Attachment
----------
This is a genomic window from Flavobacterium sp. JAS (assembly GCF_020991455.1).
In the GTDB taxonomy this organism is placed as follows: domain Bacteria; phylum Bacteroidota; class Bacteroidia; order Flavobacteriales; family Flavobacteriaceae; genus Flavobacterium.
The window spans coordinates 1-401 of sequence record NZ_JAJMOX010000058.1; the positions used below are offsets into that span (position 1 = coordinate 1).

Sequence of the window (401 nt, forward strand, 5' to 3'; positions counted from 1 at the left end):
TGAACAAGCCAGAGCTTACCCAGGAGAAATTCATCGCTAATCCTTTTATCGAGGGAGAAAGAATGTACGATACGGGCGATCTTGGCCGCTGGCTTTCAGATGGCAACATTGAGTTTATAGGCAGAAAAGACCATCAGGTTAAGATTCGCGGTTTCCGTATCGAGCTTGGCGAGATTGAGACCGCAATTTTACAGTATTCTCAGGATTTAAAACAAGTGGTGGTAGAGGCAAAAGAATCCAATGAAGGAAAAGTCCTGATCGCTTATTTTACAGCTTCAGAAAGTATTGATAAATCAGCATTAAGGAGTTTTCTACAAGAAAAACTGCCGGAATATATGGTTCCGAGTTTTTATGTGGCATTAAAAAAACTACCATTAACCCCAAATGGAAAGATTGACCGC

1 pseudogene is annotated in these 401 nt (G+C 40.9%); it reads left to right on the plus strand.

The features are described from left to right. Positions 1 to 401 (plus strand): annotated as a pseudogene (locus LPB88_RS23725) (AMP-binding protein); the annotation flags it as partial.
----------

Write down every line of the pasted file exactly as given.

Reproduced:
This is a genomic window from Flavobacterium sp. JAS (assembly GCF_020991455.1).
In the GTDB taxonomy this organism is placed as follows: domain Bacteria; phylum Bacteroidota; class Bacteroidia; order Flavobacteriales; family Flavobacteriaceae; genus Flavobacterium.
The window spans coordinates 1-401 of sequence record NZ_JAJMOX010000058.1; the positions used below are offsets into that span (position 1 = coordinate 1).

Sequence of the window (401 nt, forward strand, 5' to 3'; positions counted from 1 at the left end):
TGAACAAGCCAGAGCTTACCCAGGAGAAATTCATCGCTAATCCTTTTATCGAGGGAGAAAGAATGTACGATACGGGCGATCTTGGCCGCTGGCTTTCAGATGGCAACATTGAGTTTATAGGCAGAAAAGACCATCAGGTTAAGATTCGCGGTTTCCGTATCGAGCTTGGCGAGATTGAGACCGCAATTTTACAGTATTCTCAGGATTTAAAACAAGTGGTGGTAGAGGCAAAAGAATCCAATGAAGGAAAAGTCCTGATCGCTTATTTTACAGCTTCAGAAAGTATTGATAAATCAGCATTAAGGAGTTTTCTACAAGAAAAACTGCCGGAATATATGGTTCCGAGTTTTTATGTGGCATTAAAAAAACTACCATTAACCCCAAATGGAAAGATTGACCGC

1 pseudogene is annotated in these 401 nt (G+C 40.9%); it reads left to right on the plus strand.

The features are described from left to right. Positions 1 to 401 (plus strand): annotated as a pseudogene (locus LPB88_RS23725) (AMP-binding protein); the annotation flags it as partial.